Is it a fractured market, or are there dominant players in the industry, such as do-it-yourself letting, agencies and online letting?
There are a number of players in the market out there, and they’re ranging both in speciality and in size, from big to small, to local, to national agencies. However, there are some clear leaders within all of those markets. It’s important to understand the specialities of the different platforms, especially when you’re choosing who to let with, just to ensure that they can cater for all of your requirements.
The likes of Airbnb, Booking.com, Vrbo, Expedia, they’re all becoming household names, and they all offer an online marketing platform for property owners, but they do offer a limited customer service. A lot of that customer interaction is being left to the owners to cater and to accommodate that. So we’re talking about customer interactions such as: Obtaining payment, security deposits, responding to customer enquiries before and during a stay, collecting of feedback, the cleaning, the property management and customer complaints.
That’s when you can look at agencies who can offer a fuller package for you. So, as well as marketing your property, they are booking agents as well. They are taking a lot of that customer service away from you, but also being able to offer management and maintenance packages as well for you. In terms of their specialities when you’re looking at those online platforms, they specialise in last-minute breaks and they specialise in short breaks. That’s a reason why Sykes, ourselves, we do partner with all of those that I’ve named there, and many, many more – there’s over 500 partners out there that we let with because we know their value in really increasing and optimising on income and booking levels for our property owners.
Someone like ourselves specialise in longer duration. If we look at our average duration, it’s actually just over 6.1 at nights per stay, so we operate very much on “a week is king”. You only have one 52-week calendar, so you have to make best use of that. Typically, those online platforms have been operating with hotels where there’s multiple properties or multiple bedrooms – some of our owners only have the one, so they really have to optimise and and make the best use of that 52-week calendar. That’s where our speciality comes in, to make sure that we can get those week-long stays, and of course those short breaks and last-minute breaks to support that.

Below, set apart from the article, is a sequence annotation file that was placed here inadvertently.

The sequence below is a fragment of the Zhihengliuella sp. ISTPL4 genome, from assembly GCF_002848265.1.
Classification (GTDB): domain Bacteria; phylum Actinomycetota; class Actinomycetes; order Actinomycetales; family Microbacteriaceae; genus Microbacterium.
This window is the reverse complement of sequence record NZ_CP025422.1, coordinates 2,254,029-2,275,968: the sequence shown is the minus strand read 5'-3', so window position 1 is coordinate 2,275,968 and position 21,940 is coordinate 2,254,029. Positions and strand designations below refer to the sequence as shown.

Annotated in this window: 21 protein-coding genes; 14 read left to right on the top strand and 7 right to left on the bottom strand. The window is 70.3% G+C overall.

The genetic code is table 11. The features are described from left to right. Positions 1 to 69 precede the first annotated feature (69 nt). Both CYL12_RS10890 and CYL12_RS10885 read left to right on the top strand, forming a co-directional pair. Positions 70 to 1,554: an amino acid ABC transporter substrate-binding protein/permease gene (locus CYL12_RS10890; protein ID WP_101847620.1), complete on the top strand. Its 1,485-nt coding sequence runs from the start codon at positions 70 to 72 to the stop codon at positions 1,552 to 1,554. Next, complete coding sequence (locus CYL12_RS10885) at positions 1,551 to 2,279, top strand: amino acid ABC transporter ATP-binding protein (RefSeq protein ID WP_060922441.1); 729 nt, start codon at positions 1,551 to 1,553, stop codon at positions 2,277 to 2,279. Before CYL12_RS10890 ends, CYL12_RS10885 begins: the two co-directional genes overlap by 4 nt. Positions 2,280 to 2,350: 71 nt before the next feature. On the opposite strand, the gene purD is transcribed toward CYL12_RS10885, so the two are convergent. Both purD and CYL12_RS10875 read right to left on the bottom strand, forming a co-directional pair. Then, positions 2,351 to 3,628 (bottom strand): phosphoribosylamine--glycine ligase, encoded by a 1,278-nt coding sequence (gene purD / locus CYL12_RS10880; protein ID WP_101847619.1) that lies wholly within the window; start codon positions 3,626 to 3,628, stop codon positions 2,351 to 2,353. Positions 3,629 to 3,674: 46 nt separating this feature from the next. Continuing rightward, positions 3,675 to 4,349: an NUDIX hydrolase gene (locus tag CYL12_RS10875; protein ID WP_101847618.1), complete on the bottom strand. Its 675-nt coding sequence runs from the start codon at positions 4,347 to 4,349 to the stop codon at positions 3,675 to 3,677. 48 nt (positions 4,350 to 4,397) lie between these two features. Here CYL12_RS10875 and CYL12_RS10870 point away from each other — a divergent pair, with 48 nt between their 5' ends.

The other thing with ourselves is that we’re market-leading and when it comes to pricing. We have market-leading revenue management teams in-house, where they’re watching rates, watching the market and watching customer behavior throughout to make sure that every owner is optimising on their income and rental weeks per stay, as well as offering unrivaled customer satisfaction levels.
One thing that springs to mind when we talk about market-leading is the British Travel Awards. It’s an award event that happens every year, it’s voted for by customers and by owners and that is where they do vote for the best self-catering holiday letting agencies out there, we all go up against each other. Sykes have won that eight years in a row, so it’s satisfaction and recognition that just means we’re doing something right out there.
Bob Atkinson, if I can turn to you. When people think of a holiday let, they might think of a cottage in the Yorkshire Dales or the New Forest or a beautiful little bijou residence overlooking the Cornish coast – is it that sort of traditional view, or is it all shapes and sizes, and nationwide?
Well, what you just portrayed there is a bit like your chocolate-box cottage, right? And that’s what so many people think of when they think of a holiday let, but it can be so many different things. The sheer number of people who come and stay in UK cities, both as UK domestic travellers, and, in more normal times, overseas travellers coming and visiting the UK, and they stay in apartments, studios that are often rented out on these platforms like Airbnb, it goes from one end completely to the other.
Holiday letting takes place all over the UK, it isn’t just in those traditional cottage-style locations. Although, having said that, somewhere like Cornwall, which you would kind of think of as being a real cottage-style location is right up there as one of the most-searched and most-stayed in locations for people searching this kind of accommodation. But don’t be fooled by this kind of little country cottage, thatched roof kind of stone look and feel of a place. It really is everything from those traditional things all the way through to real high-end, high-spec, custom, modern properties built in those kinds of locations that attract investors into this market.